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Metamorfosi - Inferno CD (album) cover

INFERNO

Metamorfosi

 

Rock Progressivo Italiano

4.03 | 244 ratings

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Sean Trane
Special Collaborator
Prog Folk
3 stars Second album from this Sicilian (now) quartet (having lost their non-existent guitarist and changed drummer), it is a concept album based on Dante's Divine Comedy. I usually am very wary of these ambitious historical concept albums, which usually fall flat on their face because of the musicians being unable to match the pretensions that the subject requires. In this regard, Inferno doesn't fare that bad, but it is far from being a success either, even if they dare to update it to the current era's modern- day "sinners". Again released on the small Vedette label, but graced with a much more impressive artwork this time (and an improved production as well, but this is still not good), the album is an improvement over their debut, but then again, this wasn't that hard.

Unlike their debut, this album is much more ELP/Egg-sounding, but this is not yet close as clearly Olivieri's virtuosity can't quite match up Emerson, Stewart or a lot of other keyboardists. And of course where it really hurts is that he has no one giving him a reply either, hence the too-often-made comparisons. Nevertheless the album presents a bit of interesting (even bold and daring) moments, but overall does not manage to avoid falling into a few traps. These traps are again more to do with their religious conception and cannot avoid the majorly cheesy "seven sins" and two national anthems. The two sidelong tracks (although they are not really visible, especially on the Vinyl Magic Cd reissue, where the instrumentals sections get shrunk into other tracks so the track listing is not correct, either) are cut into many smaller tracks where the Latin presence is often a bit overpowering. While I mentioned ELP, I should rather prefer talking of a cross between Le Orme and Banco, even if the music is not as refined/evolved (in then classical sense) as there remains a messy 60's psych rock ambiance pervading throughout the album, even when in the last quarter of the album, the music is allowed a bit more freedom, the jam is a bit too 60's-ish. Easily the group's better album, but I fail to understand why it is so lauded among progheads.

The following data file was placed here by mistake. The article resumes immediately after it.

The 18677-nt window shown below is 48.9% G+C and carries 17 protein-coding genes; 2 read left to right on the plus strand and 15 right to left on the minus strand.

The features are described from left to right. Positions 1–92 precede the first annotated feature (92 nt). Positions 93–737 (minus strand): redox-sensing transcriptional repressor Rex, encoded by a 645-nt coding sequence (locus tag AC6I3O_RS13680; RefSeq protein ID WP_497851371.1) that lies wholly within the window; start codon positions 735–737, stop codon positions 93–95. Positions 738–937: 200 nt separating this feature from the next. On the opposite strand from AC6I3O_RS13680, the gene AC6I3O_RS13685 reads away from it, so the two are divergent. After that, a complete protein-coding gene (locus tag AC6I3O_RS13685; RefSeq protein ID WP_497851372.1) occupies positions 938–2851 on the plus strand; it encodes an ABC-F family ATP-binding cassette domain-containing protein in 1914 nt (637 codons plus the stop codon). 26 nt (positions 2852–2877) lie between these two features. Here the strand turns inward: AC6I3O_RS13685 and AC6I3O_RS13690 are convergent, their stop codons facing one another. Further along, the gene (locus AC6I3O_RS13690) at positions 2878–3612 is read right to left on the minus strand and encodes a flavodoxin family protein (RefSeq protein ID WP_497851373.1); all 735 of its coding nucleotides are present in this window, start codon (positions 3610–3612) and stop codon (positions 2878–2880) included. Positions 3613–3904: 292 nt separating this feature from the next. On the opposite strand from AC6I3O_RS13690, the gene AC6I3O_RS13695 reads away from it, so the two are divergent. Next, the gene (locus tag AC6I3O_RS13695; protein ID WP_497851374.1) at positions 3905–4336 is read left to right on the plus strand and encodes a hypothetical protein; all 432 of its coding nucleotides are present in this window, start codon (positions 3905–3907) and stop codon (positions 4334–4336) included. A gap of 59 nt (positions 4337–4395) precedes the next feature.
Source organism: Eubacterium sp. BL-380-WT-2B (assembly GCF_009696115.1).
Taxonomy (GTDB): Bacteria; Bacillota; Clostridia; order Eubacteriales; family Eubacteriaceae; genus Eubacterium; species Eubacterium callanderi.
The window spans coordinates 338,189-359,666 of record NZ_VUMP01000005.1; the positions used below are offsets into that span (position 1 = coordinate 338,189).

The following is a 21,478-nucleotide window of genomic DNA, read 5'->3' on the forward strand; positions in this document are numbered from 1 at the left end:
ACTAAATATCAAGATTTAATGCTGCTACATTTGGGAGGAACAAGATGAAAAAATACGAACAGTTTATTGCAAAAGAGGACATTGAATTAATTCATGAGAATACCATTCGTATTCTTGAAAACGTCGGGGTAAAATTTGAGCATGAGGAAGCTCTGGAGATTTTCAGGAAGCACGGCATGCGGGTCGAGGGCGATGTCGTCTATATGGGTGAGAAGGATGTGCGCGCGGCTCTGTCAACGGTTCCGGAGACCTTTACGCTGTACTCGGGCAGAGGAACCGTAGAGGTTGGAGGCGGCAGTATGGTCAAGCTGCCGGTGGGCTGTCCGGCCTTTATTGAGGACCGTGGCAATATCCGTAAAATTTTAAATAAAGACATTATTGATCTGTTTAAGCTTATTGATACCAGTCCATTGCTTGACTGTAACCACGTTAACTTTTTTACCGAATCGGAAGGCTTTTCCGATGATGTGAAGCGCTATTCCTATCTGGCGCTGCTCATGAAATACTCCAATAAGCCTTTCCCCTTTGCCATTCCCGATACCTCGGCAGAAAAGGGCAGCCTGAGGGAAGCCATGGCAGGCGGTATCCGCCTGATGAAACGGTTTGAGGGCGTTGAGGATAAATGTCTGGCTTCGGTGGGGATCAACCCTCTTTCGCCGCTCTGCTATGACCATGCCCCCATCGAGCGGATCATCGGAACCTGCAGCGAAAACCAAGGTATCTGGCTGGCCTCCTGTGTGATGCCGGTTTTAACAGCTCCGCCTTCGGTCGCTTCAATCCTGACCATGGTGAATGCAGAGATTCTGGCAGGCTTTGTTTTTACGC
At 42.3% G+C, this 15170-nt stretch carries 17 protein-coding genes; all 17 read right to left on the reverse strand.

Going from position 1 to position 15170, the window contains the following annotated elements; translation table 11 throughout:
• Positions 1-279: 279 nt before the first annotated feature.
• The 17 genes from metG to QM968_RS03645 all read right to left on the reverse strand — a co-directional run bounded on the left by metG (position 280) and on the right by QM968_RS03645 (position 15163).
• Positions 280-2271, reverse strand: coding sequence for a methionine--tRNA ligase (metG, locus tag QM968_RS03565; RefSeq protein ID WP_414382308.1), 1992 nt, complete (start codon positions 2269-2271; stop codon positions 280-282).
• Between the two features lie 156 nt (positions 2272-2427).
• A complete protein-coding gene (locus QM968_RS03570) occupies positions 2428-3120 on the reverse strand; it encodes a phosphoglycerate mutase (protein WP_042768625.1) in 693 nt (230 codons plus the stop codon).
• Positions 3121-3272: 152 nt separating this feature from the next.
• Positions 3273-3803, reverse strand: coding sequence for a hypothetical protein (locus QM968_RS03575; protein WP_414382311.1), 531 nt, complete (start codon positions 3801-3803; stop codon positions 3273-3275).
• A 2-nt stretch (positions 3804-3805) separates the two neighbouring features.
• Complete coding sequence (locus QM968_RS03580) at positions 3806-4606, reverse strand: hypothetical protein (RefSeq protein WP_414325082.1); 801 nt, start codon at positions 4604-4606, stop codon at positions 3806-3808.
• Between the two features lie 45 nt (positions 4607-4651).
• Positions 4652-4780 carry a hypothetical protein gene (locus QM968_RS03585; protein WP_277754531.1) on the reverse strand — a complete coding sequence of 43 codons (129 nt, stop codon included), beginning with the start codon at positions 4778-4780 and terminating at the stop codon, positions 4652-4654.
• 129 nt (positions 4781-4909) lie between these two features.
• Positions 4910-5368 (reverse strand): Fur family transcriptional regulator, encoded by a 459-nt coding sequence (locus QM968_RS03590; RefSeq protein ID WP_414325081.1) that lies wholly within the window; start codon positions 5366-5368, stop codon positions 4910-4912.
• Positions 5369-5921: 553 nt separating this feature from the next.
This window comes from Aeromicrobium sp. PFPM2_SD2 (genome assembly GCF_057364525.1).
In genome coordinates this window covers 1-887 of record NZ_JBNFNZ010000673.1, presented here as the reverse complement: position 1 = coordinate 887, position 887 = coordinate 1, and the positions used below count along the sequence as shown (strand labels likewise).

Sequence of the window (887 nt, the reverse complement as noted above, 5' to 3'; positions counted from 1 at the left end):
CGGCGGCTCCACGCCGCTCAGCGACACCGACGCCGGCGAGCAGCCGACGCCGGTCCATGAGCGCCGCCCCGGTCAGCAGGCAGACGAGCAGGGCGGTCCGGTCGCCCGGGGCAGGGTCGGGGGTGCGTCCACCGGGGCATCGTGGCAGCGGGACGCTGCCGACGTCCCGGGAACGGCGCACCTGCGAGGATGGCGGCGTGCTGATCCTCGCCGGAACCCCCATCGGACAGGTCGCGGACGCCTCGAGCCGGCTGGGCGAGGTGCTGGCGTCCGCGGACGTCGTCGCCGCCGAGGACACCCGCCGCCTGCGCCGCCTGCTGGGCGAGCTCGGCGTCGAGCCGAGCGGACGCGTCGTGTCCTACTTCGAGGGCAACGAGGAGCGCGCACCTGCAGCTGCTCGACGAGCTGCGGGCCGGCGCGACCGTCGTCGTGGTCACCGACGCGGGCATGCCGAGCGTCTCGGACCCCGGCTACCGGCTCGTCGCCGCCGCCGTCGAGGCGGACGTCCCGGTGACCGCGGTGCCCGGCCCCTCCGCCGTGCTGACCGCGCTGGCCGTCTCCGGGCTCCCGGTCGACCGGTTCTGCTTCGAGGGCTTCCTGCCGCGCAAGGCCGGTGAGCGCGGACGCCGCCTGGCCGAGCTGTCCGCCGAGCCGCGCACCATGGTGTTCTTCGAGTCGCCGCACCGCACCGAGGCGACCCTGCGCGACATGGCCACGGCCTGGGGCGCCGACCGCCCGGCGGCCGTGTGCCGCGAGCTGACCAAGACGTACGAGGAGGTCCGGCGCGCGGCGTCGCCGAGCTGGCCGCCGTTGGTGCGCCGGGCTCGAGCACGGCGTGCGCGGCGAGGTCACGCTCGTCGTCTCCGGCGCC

In the 90's two members recorded the second part of this "oeuvre" and called it Paradiso, while the last part apparently was supposed to be called. you guessed it Purgatorio. Haven't heard any of those two oeuvres, but on the basis of this Inferno (which is no doubt the more interesting chapter of Dante's works both conceptually and artistically), I'm not sure I'd want to either.

In any case, I simply don't find Metamorfosi's two albums standing up to the reputation they have, no matter how many listens you will give them. There is simply not that much to grasp as to take that much investigation, either as their music is more straightforward than some other reviewers are having you believe. Most likely a proper remastering and correct package might do this album a service, but I doubt it would still be that high-placed in my pantheon.

Sean Trane | 3/5 |

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